I ran across these quotes of Jacques Ellul from his book The Presence of the Kingdom this morning on another blog while doing a search for Ellul quotes. They seemed to fit with the last two posts I have made here. This happens to be one of his books I have not read. This particular blogger said that when he reads Ellul he is always so challenged, excited and filled with awe. Maybe my time spent reading his writings over the past years or so is partly responsible for the "Good News" of the kingdom of heaven, in reality, beginning to sound and feel like much better news than I had ever known or experienced before? Maybe it has been a big part of reshaping the way I am seeing things and also helped expose and helped me understand the dead end road I had been on and why...the same road most of humanity is stuck on, the only difference being mine was disguised by christian lingo and religious obligation and performance? The way of the world, is the way of the world...the way of the kingdom, is the way of the kingdom. One is like a seed that has been planted in the other but they are not even remotely the same. The presence of the kingdom is wholly other. Seeing it as such and accepting that seems to have a way of humbling us and bringing to us a perspective that leaves us with nothing but Jesus to desire and to lean on, which in turn opens our eyes to the value of all humans. Enemy and friend.
“…the Christian must not act in exactly the same way as everyone else. He has a part to play in this world which no one else can possibly fulfill. He is not asked to look at the various movements which men have started, choose those which seem ‘good,’ and then support them. He is not asked to give his blessing to any particular human enterprise, nor to support the decisions of man.”
“…it is essential that Christians should be very careful not to be wolves in the spiritual sense - that is, people who try to dominate others. Christians must accept domination of other people, and offer the daily sacrifice of their lives…”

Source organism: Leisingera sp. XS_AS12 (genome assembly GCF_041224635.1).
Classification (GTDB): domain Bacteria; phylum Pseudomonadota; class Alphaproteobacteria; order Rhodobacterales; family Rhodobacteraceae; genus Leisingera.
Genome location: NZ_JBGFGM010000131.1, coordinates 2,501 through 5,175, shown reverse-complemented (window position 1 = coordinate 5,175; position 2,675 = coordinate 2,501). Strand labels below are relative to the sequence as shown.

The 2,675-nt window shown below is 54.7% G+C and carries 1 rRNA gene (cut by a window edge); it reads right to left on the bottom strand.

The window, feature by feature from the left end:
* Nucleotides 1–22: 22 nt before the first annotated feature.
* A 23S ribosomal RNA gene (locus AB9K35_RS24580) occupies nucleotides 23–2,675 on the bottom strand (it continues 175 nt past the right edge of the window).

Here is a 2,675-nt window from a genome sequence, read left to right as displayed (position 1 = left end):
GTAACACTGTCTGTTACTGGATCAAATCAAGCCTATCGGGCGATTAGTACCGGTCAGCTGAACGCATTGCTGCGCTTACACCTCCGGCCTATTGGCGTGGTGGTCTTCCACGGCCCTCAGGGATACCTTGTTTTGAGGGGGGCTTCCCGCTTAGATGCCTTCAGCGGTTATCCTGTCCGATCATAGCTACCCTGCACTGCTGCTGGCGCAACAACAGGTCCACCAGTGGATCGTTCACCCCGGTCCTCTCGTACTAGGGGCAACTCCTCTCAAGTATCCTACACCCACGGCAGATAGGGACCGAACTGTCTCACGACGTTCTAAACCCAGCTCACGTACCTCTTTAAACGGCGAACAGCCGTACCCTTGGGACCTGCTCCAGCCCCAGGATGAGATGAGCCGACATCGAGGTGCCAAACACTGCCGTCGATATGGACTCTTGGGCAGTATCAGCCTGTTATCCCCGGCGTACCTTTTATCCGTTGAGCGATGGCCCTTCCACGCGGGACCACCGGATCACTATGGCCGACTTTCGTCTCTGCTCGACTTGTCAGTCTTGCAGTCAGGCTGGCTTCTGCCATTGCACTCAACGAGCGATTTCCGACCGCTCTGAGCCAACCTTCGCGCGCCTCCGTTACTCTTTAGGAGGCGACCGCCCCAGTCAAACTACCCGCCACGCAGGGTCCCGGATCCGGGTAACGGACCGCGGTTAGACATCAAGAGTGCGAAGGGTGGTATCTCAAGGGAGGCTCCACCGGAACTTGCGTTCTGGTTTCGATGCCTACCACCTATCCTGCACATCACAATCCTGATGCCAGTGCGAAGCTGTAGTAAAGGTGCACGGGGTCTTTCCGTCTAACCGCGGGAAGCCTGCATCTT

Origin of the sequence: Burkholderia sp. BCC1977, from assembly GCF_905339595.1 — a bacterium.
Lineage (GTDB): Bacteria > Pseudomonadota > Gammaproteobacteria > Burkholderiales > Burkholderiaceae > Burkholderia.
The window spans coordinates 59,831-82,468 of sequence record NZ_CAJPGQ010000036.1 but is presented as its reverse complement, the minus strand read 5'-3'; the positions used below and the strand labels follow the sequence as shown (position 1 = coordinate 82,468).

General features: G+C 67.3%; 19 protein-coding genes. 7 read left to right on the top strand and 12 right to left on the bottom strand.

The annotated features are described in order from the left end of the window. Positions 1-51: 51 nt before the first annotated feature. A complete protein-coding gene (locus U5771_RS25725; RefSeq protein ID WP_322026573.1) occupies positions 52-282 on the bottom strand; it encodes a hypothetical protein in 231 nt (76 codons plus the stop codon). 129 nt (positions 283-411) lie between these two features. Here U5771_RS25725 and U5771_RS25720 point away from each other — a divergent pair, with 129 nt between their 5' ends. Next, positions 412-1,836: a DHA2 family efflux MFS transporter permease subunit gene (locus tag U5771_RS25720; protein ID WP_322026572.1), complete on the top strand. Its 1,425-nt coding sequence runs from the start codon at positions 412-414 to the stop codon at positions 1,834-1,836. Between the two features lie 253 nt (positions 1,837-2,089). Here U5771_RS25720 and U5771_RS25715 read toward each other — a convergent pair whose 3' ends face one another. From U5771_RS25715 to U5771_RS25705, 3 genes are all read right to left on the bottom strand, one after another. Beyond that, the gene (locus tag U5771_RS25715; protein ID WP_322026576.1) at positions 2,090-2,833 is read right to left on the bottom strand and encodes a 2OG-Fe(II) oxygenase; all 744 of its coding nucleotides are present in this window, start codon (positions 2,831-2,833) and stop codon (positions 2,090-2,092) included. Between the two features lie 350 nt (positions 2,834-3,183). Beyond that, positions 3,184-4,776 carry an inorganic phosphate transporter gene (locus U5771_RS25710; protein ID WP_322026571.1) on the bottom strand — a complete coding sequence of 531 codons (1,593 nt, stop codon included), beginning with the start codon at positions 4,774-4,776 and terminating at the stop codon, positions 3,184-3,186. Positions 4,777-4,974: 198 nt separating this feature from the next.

“Another solution…consists in the desire to ‘moralize’ or ‘Christianize’ the actions of the world. ‘If the State were Christian, how agreeable it would be to depend upon it; then let us make a Christian State, etc.’ People who take this line aim at having a kind of Christian conception of things: they want to have ‘good’ institutions, ‘good’ morals; they want to know what is ‘the good’ in every situation, and thus to gloss over the actual situation of our present world, covering it up with an ethical glaze - ‘Colorwash the devil in gold, dress him up in white, and perhaps he will become an angel!’”
“…we must give up the idea that we can decrease our sin by our virtues…At the same time, if we take this situation of the Christian seriously, we must refuse to further the disintegrating tendency in the world. We must not say to ourselves, ‘We can’t do anything about it!”
“We are free, because at every moment in our lives we are both judged and pardoned, and are consequently placed in a new situation, free from fatalism, and from the bondage of sinful habits.”
“When we speak of the preservation of the world, immediately we envisage participation in the actions which the world thinks are best for it. The world chooses its own methods, draws up its own plan of action…and people often think that if Christians are to help to preserve the world they ought to join in these movements…Thus when everyone was shocked by the demonic character of the Nazi regime, war was presented as a crusade. The world took up arms; Christians took up the same arms, and fought in exactly the same way as the others against these demonic forces.”